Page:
Many members will know that the replica pump which was placed by Westminster Council at the corner of Poland and Broadwick Streets in 1992, to commemorate our hero’s work, was removed in 2015 because of construction. The Society has worked tirelessly over the past three years to ensure its return – and to the historically proper position. We can now report success, as the pump, appropriately without handle, was unveiled at its new and correct site on Friday 20th July 2018. A small ceremony took place at 0800 on that day, at which time Dr Ros Stanwell Smith, our Society’s Pumphandle Ambassador, gave a short speech and Councillor Richard Beddoe removed a sheet uncovering the pump. The event led to a storm of approval on social media.
The plaque reads as follows:
“Dr John Snow (1813 – 1858) a noted anaesthetist and physician, lived near the focus of the 1854 Soho cholera epidemic, which started in August 1954 in Broad Street, as Broadwick Street was then called. In September of that year more than 500 people died in Soho from the disease.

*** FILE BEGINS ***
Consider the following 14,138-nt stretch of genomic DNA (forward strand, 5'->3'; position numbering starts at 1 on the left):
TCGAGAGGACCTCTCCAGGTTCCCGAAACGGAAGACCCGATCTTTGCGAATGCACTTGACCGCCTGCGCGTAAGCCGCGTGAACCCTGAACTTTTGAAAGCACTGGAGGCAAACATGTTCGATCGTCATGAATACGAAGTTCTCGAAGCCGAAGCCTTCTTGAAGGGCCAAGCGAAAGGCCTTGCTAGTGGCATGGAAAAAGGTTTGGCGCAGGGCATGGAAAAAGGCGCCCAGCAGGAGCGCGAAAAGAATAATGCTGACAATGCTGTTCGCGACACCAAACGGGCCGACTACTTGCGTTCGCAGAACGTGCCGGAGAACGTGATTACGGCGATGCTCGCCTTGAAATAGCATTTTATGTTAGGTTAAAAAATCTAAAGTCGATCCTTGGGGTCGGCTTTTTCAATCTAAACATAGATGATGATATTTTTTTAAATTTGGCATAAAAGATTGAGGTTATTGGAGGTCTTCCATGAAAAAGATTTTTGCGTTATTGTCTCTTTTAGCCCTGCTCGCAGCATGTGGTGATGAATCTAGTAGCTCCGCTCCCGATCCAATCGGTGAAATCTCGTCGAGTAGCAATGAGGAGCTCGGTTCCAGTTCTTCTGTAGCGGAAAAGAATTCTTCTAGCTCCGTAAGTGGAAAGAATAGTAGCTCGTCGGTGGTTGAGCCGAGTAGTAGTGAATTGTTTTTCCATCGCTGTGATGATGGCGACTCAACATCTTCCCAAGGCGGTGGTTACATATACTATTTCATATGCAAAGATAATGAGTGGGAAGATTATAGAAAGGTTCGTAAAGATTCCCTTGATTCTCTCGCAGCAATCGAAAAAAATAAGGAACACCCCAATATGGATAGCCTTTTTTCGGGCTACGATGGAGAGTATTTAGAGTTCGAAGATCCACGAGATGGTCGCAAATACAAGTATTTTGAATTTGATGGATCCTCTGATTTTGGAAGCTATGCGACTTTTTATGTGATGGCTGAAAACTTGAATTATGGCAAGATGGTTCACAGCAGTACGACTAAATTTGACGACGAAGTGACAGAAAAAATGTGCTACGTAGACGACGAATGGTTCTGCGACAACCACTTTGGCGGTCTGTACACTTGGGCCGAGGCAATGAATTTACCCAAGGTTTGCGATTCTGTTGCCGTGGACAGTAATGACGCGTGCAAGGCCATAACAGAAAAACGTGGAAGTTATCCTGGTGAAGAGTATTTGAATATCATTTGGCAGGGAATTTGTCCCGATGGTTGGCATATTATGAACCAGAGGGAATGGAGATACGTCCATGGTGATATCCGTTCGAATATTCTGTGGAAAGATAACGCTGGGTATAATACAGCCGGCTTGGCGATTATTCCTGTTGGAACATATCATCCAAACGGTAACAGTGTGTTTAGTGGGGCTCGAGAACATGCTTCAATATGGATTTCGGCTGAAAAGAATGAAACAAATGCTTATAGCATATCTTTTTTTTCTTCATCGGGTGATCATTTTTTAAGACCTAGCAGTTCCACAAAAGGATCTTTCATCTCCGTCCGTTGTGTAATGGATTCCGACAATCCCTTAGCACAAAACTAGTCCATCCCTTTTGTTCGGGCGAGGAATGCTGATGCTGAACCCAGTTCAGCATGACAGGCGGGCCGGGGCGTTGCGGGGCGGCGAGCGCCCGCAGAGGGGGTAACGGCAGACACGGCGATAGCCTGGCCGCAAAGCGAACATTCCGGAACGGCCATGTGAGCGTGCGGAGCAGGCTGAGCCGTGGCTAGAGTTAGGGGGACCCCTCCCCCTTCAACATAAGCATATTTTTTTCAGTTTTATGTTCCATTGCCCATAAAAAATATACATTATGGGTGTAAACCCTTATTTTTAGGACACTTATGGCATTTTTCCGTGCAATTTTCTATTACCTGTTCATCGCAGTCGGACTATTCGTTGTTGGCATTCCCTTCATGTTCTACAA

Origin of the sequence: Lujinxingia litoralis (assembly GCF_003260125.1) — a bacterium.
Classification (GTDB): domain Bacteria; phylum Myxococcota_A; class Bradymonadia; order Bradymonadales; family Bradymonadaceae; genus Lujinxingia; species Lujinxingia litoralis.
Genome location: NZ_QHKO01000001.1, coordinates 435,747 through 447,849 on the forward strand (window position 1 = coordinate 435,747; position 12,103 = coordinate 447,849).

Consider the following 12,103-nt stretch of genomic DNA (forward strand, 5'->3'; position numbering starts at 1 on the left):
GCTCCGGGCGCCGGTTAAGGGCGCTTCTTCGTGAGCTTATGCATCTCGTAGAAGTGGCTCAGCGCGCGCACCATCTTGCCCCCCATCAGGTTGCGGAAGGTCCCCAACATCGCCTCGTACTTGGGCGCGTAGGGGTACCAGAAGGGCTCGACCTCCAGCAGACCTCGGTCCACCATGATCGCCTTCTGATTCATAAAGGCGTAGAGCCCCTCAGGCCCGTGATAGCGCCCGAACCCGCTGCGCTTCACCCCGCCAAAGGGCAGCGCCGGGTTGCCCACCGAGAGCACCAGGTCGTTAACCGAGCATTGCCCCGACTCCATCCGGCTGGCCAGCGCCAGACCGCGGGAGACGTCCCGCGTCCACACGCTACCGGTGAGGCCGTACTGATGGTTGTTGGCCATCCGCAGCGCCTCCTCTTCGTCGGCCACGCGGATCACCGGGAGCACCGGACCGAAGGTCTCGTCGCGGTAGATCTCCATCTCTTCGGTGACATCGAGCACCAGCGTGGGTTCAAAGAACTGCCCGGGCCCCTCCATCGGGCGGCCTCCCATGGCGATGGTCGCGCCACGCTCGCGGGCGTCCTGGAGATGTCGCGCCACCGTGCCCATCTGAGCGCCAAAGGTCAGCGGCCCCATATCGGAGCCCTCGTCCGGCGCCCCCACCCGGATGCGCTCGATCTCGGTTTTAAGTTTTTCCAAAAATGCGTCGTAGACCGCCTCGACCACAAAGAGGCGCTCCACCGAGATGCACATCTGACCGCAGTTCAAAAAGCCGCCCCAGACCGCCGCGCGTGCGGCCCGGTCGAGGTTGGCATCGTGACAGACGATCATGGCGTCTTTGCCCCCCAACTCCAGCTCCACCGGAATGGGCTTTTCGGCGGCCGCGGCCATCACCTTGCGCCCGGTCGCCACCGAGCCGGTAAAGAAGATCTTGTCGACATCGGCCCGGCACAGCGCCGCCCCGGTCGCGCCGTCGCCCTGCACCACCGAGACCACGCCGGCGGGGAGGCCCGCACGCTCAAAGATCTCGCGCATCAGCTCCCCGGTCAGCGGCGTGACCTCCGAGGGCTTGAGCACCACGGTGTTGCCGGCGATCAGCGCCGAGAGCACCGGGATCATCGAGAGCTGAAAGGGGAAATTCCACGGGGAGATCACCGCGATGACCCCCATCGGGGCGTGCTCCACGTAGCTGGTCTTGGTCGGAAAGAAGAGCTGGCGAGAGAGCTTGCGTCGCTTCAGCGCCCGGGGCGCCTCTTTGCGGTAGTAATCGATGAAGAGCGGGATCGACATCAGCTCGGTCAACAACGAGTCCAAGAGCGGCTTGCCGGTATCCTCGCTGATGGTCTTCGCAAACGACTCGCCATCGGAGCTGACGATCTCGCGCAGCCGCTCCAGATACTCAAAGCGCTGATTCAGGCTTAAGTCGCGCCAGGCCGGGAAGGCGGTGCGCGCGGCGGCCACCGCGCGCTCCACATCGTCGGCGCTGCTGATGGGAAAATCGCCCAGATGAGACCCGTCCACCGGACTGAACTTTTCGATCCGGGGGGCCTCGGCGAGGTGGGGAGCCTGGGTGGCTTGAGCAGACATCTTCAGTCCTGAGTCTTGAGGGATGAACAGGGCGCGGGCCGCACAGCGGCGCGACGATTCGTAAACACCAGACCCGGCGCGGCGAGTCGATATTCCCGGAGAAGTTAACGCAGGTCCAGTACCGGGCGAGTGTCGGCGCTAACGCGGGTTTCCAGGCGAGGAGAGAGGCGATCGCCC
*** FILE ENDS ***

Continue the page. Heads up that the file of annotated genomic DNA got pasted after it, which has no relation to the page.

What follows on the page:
Snow had studied cholera in the 1848-9 epidemic in South London and developed a novel theory that polluted drinking water caused the disease. He recognised that cholera cases were clustered around the water pump located here and showed it was the cause of the epidemic.
His theory initially met with some disbelief but he convinced the parish council to remove the pump’s handle on 8th September 1854, to prevent its further use. ‘Removal of the pumphandle’ has become an international symbol of public health. The John Snow Society was founded in 1992 to commemorate Snow’s work.
The original pump was situated outside the site where the ‘John Snow’ Public House now stands, and this replica has been returned to its historic location previously marked by a pink granite kerbstone.
This water pump
was unveiled by
Cllr Richard Beddoe
On 20 July 2018
It marks a pioneering example of
medical research in the service of
City of Westminster”
Members with a particular concern for detail will be pleased to note that the pink granite kerbstone has been incorporated into the installation, immediately west of the pump’s plinth.